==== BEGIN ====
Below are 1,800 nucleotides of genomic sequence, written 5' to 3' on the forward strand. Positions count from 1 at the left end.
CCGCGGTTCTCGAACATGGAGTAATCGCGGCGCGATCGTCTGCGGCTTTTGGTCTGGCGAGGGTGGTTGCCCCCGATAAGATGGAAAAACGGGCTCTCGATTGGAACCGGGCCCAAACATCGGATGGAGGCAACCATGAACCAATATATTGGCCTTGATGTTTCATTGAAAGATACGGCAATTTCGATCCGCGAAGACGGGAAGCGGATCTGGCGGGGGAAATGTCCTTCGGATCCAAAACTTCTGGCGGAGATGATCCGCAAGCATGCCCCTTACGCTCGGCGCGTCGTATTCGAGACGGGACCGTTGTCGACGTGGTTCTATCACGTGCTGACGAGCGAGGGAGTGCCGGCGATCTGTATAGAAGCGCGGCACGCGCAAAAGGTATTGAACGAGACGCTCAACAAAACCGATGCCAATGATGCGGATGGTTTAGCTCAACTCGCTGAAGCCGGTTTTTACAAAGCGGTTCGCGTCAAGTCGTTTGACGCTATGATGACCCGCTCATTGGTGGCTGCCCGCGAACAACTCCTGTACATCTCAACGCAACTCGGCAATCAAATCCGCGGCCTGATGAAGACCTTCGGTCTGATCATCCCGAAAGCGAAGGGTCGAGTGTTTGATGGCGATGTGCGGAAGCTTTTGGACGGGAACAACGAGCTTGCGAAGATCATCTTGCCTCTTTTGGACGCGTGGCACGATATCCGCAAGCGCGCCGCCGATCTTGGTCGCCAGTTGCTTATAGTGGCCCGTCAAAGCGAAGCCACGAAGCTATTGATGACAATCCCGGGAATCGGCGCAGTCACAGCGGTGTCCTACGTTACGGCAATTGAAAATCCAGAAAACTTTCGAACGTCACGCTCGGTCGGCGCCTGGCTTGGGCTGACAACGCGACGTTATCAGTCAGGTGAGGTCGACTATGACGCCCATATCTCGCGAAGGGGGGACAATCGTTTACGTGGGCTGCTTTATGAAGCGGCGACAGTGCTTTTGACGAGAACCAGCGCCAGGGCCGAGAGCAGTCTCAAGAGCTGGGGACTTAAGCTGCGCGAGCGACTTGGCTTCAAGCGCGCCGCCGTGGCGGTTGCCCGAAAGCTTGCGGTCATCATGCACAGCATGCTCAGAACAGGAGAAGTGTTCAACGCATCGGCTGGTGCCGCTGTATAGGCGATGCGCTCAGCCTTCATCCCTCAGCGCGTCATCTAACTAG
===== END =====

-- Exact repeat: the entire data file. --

Below are 1,800 nucleotides of genomic sequence, written 5' to 3' on the forward strand. Positions count from 1 at the left end.
CCGCGGTTCTCGAACATGGAGTAATCGCGGCGCGATCGTCTGCGGCTTTTGGTCTGGCGAGGGTGGTTGCCCCCGATAAGATGGAAAAACGGGCTCTCGATTGGAACCGGGCCCAAACATCGGATGGAGGCAACCATGAACCAATATATTGGCCTTGATGTTTCATTGAAAGATACGGCAATTTCGATCCGCGAAGACGGGAAGCGGATCTGGCGGGGGAAATGTCCTTCGGATCCAAAACTTCTGGCGGAGATGATCCGCAAGCATGCCCCTTACGCTCGGCGCGTCGTATTCGAGACGGGACCGTTGTCGACGTGGTTCTATCACGTGCTGACGAGCGAGGGAGTGCCGGCGATCTGTATAGAAGCGCGGCACGCGCAAAAGGTATTGAACGAGACGCTCAACAAAACCGATGCCAATGATGCGGATGGTTTAGCTCAACTCGCTGAAGCCGGTTTTTACAAAGCGGTTCGCGTCAAGTCGTTTGACGCTATGATGACCCGCTCATTGGTGGCTGCCCGCGAACAACTCCTGTACATCTCAACGCAACTCGGCAATCAAATCCGCGGCCTGATGAAGACCTTCGGTCTGATCATCCCGAAAGCGAAGGGTCGAGTGTTTGATGGCGATGTGCGGAAGCTTTTGGACGGGAACAACGAGCTTGCGAAGATCATCTTGCCTCTTTTGGACGCGTGGCACGATATCCGCAAGCGCGCCGCCGATCTTGGTCGCCAGTTGCTTATAGTGGCCCGTCAAAGCGAAGCCACGAAGCTATTGATGACAATCCCGGGAATCGGCGCAGTCACAGCGGTGTCCTACGTTACGGCAATTGAAAATCCAGAAAACTTTCGAACGTCACGCTCGGTCGGCGCCTGGCTTGGGCTGACAACGCGACGTTATCAGTCAGGTGAGGTCGACTATGACGCCCATATCTCGCGAAGGGGGGACAATCGTTTACGTGGGCTGCTTTATGAAGCGGCGACAGTGCTTTTGACGAGAACCAGCGCCAGGGCCGAGAGCAGTCTCAAGAGCTGGGGACTTAAGCTGCGCGAGCGACTTGGCTTCAAGCGCGCCGCCGTGGCGGTTGCCCGAAAGCTTGCGGTCATCATGCACAGCATGCTCAGAACAGGAGAAGTGTTCAACGCATCGGCTGGTGCCGCTGTATAGGCGATGCGCTCAGCCTTCATCCCTCAGCGCGTCATCTAACTAG